I reached a snap decision and knew what I had to do. I faced Gannen Harst and screamed, "I'll be triumphant in life!" in defiance, then whipped out a knife and launched it at the vampaneze, throwing it deliberately high. As the five vampaneze ahead of me ducked to avoid the knife, I swivelled and swung with my sword at the vampaneze and vampets packed tightly around Mr. Crepsley, Vancha and Harkat. Now that the Lord of the Vampaneze was beyond reach, I was free to help or perish with my friends. A few moments earlier, we'd surely have perished, but the pendulum had swung round slightly in our favour. The pack had been whittled down by half a dozen members - two had left with their Lord, and four more were standing with Gannen Harst. The remaining vampaneze and vampets had spread themselves out to cover for their missing clansmen.

My sword connected with the vampaneze to my right, and narrowly missed the throat of a vampet to my left. The vampaneze and vampet both stepped aside at the same moment, instinctively, in opposite directions, creating a gap. "To me!" I cried at the trio trapped in the middle of the mayhem.

Before the gap could be filled, Harkat burst through, chopping with his axe. More vampaneze and vampets drew back, and Mr. Crepsley and Vancha hurried after Harkat, fanning out around him, turning so that they were all facing the same way, instead of having to fight back to back.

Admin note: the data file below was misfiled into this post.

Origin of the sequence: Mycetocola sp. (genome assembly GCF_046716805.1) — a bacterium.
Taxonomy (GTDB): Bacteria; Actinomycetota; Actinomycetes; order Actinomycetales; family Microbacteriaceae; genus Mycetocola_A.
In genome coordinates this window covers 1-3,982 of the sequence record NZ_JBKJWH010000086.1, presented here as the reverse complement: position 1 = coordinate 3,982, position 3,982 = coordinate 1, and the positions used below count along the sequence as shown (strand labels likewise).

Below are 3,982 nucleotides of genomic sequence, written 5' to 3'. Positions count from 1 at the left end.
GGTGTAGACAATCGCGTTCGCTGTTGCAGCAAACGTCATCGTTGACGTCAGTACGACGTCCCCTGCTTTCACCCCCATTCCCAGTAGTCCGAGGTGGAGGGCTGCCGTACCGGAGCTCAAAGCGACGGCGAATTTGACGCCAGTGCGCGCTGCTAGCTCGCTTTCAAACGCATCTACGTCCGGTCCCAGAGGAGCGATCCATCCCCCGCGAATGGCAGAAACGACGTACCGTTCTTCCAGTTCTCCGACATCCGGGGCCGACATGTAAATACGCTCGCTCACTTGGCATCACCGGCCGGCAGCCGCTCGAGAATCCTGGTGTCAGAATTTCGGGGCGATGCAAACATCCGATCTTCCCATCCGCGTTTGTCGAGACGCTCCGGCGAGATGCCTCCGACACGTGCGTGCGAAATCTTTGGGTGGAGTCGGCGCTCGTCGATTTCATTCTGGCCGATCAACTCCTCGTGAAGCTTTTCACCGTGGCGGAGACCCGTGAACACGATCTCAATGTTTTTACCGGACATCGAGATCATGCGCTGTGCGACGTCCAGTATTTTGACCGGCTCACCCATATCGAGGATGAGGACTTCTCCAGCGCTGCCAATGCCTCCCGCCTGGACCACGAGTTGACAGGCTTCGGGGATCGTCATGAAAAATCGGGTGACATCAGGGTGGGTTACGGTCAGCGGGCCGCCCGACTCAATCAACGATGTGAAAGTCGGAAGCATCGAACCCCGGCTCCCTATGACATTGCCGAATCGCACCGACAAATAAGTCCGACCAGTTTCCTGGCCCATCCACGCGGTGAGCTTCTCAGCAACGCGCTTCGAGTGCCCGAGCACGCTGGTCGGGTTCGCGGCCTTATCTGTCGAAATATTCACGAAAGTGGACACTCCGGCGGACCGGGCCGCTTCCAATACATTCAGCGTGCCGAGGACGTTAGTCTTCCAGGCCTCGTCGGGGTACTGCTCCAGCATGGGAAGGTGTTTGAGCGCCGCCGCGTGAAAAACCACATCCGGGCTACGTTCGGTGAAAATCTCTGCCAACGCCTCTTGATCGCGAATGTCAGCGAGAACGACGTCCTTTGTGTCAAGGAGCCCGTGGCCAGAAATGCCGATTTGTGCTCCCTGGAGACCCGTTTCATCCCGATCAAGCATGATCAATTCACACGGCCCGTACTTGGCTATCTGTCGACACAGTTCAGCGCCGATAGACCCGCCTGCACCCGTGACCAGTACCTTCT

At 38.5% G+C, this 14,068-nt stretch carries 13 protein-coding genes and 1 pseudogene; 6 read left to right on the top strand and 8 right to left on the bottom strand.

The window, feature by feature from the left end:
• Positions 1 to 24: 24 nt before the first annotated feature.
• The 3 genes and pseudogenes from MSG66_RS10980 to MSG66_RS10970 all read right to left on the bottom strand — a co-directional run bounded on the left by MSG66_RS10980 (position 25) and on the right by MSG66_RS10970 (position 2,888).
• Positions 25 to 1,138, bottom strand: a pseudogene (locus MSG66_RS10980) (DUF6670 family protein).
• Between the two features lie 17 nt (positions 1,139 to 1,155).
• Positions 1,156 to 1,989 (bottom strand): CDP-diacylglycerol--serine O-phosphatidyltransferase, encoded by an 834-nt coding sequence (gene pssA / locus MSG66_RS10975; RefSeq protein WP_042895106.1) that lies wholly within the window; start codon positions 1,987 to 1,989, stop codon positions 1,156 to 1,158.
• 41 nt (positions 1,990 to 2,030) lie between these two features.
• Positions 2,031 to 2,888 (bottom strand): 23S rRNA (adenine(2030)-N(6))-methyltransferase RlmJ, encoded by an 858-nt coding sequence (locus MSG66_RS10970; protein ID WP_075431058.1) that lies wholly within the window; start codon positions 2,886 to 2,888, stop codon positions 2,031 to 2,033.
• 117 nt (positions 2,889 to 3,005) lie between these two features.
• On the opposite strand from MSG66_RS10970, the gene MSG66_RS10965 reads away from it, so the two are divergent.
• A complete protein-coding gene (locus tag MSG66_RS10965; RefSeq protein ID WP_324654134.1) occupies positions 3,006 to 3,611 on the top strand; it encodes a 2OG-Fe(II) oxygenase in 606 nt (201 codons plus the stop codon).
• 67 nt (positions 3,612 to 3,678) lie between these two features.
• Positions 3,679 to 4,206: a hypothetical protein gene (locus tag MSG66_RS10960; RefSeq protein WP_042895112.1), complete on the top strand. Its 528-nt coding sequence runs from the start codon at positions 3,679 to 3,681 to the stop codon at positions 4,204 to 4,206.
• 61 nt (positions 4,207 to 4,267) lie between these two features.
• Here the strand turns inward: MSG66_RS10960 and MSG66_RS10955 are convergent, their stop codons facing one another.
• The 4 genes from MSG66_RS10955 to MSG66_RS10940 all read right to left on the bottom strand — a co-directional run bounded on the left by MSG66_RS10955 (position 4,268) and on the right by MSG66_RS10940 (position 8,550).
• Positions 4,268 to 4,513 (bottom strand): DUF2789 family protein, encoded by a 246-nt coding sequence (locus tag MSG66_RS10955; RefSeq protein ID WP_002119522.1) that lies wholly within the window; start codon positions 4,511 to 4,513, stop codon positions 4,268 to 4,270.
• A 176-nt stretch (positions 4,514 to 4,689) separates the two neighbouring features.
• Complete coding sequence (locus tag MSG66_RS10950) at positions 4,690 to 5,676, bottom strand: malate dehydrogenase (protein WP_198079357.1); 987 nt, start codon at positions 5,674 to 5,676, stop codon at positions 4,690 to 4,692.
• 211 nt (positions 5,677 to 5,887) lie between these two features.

We retreated swiftly towards the tunnel leading out of the cavern.

"Quick - block the exit!" one of the four vampaneze with Gannen Harst yelled, moving forward to bar our way.

"Hold," Gannen Harst responded quietly and the vampaneze stopped. He looked back at Harst, puzzled, but Harst only shook his head grimly.

I wasn't sure why Harst had prevented his men from blocking our one route of escape, but I didn't stop to ponder it. As we backed up towards the exit, lashing out at the vampaneze and vampets who pushed forward after us, we passed Steve. He was regaining his senses and was half sitting up. I paused as we came abreast of him, grabbed him by his hair and hauled him to his feet. He yelped and struggled, but then I stuck the edge of my sword to his throat and he went quiet. "You're coming with us!" I hissed in his ear. "If we die, so do you." I'd have killed him then and there, except I remembered what R.V. had said - if I killed Steve, he'd kill Debbie.

As we came to the mouth of the tunnel, a vampet swung a short length of chain at Vancha. The vampire grabbed the chain, yanked the vampet in, caught him by the head, and made to twist it sharply to the right, meaning to snap his neck and kill him.

"Enough!" Gannen Harst bellowed and the vampaneze and vampets closing upon us instantly stopped fighting and dropped back two paces.

Vancha relaxed his lock, but didn't release the vampet, and glared around suspiciously. "What now?" he muttered.

"I do not know," Mr. Crepsley said, wiping sweat and blood from his brow. "But they fight most bizarrely. Nothing they do would surprise me."